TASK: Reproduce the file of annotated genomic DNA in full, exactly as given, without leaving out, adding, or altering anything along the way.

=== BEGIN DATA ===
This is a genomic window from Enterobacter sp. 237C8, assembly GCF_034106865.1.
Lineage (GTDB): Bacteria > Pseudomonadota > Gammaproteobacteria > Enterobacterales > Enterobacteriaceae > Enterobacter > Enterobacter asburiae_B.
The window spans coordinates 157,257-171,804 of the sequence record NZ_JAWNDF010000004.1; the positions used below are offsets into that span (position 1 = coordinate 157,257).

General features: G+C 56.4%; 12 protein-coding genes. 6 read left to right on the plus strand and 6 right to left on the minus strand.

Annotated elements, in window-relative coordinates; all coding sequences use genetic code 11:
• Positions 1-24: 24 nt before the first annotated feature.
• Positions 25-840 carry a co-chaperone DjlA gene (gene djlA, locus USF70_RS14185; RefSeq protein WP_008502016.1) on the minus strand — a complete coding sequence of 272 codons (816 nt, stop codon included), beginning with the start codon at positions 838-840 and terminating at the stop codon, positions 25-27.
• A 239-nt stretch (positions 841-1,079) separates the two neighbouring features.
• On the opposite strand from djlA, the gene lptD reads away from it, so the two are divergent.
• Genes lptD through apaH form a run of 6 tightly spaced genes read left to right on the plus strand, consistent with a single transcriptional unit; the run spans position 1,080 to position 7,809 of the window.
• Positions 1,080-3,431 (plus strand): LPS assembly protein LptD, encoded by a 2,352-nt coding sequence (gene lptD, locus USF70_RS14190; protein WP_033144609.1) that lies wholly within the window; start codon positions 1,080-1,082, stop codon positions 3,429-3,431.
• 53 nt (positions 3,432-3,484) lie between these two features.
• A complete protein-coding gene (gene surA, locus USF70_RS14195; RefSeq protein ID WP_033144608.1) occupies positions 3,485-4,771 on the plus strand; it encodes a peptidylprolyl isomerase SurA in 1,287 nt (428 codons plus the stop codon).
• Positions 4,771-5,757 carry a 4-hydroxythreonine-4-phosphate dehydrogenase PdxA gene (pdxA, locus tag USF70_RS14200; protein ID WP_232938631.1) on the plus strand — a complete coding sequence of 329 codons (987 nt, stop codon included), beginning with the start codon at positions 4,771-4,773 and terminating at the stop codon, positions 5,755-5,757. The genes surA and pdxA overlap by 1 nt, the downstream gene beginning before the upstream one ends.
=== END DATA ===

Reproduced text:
This is a genomic window from Enterobacter sp. 237C8, assembly GCF_034106865.1.
Lineage (GTDB): Bacteria > Pseudomonadota > Gammaproteobacteria > Enterobacterales > Enterobacteriaceae > Enterobacter > Enterobacter asburiae_B.
The window spans coordinates 157,257-171,804 of the sequence record NZ_JAWNDF010000004.1; the positions used below are offsets into that span (position 1 = coordinate 157,257).

General features: G+C 56.4%; 12 protein-coding genes. 6 read left to right on the plus strand and 6 right to left on the minus strand.

Annotated elements, in window-relative coordinates; all coding sequences use genetic code 11:
• Positions 1-24: 24 nt before the first annotated feature.
• Positions 25-840 carry a co-chaperone DjlA gene (gene djlA, locus USF70_RS14185; RefSeq protein WP_008502016.1) on the minus strand — a complete coding sequence of 272 codons (816 nt, stop codon included), beginning with the start codon at positions 838-840 and terminating at the stop codon, positions 25-27.
• A 239-nt stretch (positions 841-1,079) separates the two neighbouring features.
• On the opposite strand from djlA, the gene lptD reads away from it, so the two are divergent.
• Genes lptD through apaH form a run of 6 tightly spaced genes read left to right on the plus strand, consistent with a single transcriptional unit; the run spans position 1,080 to position 7,809 of the window.
• Positions 1,080-3,431 (plus strand): LPS assembly protein LptD, encoded by a 2,352-nt coding sequence (gene lptD, locus USF70_RS14190; protein WP_033144609.1) that lies wholly within the window; start codon positions 1,080-1,082, stop codon positions 3,429-3,431.
• 53 nt (positions 3,432-3,484) lie between these two features.
• A complete protein-coding gene (gene surA, locus USF70_RS14195; RefSeq protein ID WP_033144608.1) occupies positions 3,485-4,771 on the plus strand; it encodes a peptidylprolyl isomerase SurA in 1,287 nt (428 codons plus the stop codon).
• Positions 4,771-5,757 carry a 4-hydroxythreonine-4-phosphate dehydrogenase PdxA gene (pdxA, locus tag USF70_RS14200; protein ID WP_232938631.1) on the plus strand — a complete coding sequence of 329 codons (987 nt, stop codon included), beginning with the start codon at positions 4,771-4,773 and terminating at the stop codon, positions 5,755-5,757. The genes surA and pdxA overlap by 1 nt, the downstream gene beginning before the upstream one ends.